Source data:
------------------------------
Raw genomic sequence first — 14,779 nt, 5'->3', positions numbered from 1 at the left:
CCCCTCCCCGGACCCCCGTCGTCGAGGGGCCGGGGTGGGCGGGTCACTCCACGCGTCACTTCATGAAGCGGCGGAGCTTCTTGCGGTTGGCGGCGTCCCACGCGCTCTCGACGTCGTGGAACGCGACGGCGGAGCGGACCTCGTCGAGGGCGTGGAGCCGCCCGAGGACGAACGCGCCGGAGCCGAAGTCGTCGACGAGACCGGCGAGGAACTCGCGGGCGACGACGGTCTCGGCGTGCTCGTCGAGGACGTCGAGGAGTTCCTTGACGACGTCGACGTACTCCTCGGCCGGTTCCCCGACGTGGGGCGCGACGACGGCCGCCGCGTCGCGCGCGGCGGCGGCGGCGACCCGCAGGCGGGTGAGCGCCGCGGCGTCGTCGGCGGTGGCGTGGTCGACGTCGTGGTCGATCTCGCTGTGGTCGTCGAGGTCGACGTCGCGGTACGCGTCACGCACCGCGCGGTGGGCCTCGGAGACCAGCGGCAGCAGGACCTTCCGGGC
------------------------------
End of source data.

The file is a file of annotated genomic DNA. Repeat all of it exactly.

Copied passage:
Raw genomic sequence first — 14,779 nt, 5'->3', positions numbered from 1 at the left:
CCCCTCCCCGGACCCCCGTCGTCGAGGGGCCGGGGTGGGCGGGTCACTCCACGCGTCACTTCATGAAGCGGCGGAGCTTCTTGCGGTTGGCGGCGTCCCACGCGCTCTCGACGTCGTGGAACGCGACGGCGGAGCGGACCTCGTCGAGGGCGTGGAGCCGCCCGAGGACGAACGCGCCGGAGCCGAAGTCGTCGACGAGACCGGCGAGGAACTCGCGGGCGACGACGGTCTCGGCGTGCTCGTCGAGGACGTCGAGGAGTTCCTTGACGACGTCGACGTACTCCTCGGCCGGTTCCCCGACGTGGGGCGCGACGACGGCCGCCGCGTCGCGCGCGGCGGCGGCGGCGACCCGCAGGCGGGTGAGCGCCGCGGCGTCGTCGGCGGTGGCGTGGTCGACGTCGTGGTCGATCTCGCTGTGGTCGTCGAGGTCGACGTCGCGGTACGCGTCACGCACCGCGCGGTGGGCCTCGGAGACCAGCGGCAGCAGGACCTTCCGGGC